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J Food Prot. 2012 Dec;75(12):2190-6. doi: 10.4315/0362-028X.JFP-12-123.

Real-time assessment of the microbial quality of retail shrimp using CO2 evolution rate.

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Public Authority of Applied Education & Training, College of Health Science, Female College, Shuwaikh, State of Kuwait.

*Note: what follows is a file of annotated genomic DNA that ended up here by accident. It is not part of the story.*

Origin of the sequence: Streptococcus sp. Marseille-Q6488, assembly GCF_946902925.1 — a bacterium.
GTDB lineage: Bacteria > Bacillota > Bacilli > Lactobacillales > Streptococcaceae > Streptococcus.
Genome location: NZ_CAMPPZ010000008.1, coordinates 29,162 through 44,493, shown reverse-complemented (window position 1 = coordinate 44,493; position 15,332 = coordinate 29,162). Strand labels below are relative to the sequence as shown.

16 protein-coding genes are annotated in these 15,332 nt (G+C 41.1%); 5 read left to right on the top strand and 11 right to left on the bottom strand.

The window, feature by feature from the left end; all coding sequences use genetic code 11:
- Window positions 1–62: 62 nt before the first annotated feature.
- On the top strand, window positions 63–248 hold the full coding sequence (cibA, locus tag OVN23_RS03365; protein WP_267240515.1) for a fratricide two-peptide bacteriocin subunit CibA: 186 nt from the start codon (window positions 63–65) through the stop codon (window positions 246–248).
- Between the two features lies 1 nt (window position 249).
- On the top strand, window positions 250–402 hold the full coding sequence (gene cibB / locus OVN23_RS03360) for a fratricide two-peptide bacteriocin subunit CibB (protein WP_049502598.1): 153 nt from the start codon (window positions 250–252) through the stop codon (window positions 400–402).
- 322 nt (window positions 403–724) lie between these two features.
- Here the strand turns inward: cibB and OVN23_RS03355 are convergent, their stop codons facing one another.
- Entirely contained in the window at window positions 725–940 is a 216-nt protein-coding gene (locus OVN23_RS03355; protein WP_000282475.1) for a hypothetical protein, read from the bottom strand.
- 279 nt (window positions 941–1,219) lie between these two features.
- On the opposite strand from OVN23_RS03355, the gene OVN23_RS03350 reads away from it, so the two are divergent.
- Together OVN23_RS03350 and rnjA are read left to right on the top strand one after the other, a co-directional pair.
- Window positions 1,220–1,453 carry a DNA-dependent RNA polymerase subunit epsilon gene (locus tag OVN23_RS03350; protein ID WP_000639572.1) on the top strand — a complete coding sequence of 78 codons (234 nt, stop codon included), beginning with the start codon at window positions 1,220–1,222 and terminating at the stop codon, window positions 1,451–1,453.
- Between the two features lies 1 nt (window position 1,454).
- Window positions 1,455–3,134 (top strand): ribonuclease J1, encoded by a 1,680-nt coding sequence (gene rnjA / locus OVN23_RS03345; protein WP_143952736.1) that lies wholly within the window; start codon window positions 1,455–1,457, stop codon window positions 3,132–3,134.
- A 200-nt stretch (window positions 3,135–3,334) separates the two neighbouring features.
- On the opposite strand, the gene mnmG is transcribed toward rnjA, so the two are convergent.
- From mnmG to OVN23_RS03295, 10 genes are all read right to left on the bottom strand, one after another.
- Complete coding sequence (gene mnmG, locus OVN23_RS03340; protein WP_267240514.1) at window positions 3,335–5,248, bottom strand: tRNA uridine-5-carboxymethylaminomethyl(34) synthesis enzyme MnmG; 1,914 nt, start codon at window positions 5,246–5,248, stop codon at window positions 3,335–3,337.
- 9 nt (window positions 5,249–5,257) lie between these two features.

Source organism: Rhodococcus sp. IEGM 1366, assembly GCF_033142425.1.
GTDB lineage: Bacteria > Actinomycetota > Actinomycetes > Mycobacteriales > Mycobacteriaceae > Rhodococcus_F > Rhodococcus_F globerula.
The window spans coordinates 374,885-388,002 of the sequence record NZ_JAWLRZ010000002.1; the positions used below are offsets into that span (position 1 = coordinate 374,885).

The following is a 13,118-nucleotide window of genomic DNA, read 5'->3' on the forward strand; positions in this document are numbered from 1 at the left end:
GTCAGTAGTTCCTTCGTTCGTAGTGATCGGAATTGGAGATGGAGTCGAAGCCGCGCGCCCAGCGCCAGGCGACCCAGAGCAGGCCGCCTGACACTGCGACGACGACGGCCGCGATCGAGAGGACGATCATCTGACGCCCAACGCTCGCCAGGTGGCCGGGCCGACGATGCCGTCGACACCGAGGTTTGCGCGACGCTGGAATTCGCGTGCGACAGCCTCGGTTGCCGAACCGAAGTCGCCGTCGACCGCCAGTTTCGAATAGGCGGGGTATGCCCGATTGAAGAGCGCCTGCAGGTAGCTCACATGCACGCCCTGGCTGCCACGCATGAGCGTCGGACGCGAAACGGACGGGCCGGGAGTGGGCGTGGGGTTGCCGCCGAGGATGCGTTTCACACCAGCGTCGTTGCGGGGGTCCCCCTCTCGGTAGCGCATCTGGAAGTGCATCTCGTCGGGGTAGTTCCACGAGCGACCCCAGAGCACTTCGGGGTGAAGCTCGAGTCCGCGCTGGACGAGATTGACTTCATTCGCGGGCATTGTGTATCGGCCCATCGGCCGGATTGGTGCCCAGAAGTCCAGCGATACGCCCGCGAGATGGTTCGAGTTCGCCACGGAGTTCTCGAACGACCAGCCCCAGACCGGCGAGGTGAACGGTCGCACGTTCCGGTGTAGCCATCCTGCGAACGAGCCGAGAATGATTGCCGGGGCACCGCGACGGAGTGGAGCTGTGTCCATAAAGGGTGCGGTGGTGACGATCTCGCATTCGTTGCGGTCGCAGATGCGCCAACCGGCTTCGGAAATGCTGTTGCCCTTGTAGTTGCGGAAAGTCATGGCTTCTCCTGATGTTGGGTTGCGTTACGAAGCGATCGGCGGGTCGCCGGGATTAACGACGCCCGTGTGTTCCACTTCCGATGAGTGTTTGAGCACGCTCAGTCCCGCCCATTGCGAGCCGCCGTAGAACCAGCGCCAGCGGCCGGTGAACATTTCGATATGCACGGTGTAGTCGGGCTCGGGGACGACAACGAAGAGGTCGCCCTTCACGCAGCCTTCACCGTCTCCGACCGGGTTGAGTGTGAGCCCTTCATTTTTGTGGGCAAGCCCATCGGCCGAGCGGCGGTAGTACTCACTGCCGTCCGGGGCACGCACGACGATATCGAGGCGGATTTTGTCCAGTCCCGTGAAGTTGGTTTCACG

A real-time CO(2) evolution rate (CER) method together with conventional cultural and sensory techniques were utilized to determine the microbial quality and shelf life of several types of shrimp products: chloramphenicol (CAP) treated, imported farm raised, and domestic wild caught. Treatment with CAP was used to create different bacterial loads in shrimp samples to demonstrate the ability and sensitivity of the CER method for differentiating the bacterial activity in samples. Samples were divided into control (nontreated) and 0, 10, and 30 ppm of CAP treatment groups and stored at 4°C. The CER was recorded with a microrespirometer, and aerobic plate counts (APCs), olfactory sensory analyses, and pH measurements were recorded daily until spoilage occurred. The real-time CER results were highly correlated with the APCs (R(2) = 0.93) and readily distinguished the onset of spoilage in each of the treatment groups. CAP treatment at 10 and 30 ppm increased the sample shelf life by 2 and 3 days, respectively, compared with the nontreated samples. Untreated domestic wild-caught shrimp had a shelf life 1 day longer than that of the untreated imported farm-raised shrimp. No pattern of change in pH was noted throughout the storage period. When the olfactory sensory scores reached the marginally acceptable level, the mean CER was 27.23 μl/h/g and the mean APC was 5.78 log CFU/g. A cutoff CER of 25.0 μl/h/g was therefore selected to define acceptable raw shrimp. The CER method was a highly effective and sensitive real-time method for determining the microbial quality of raw shrimp.

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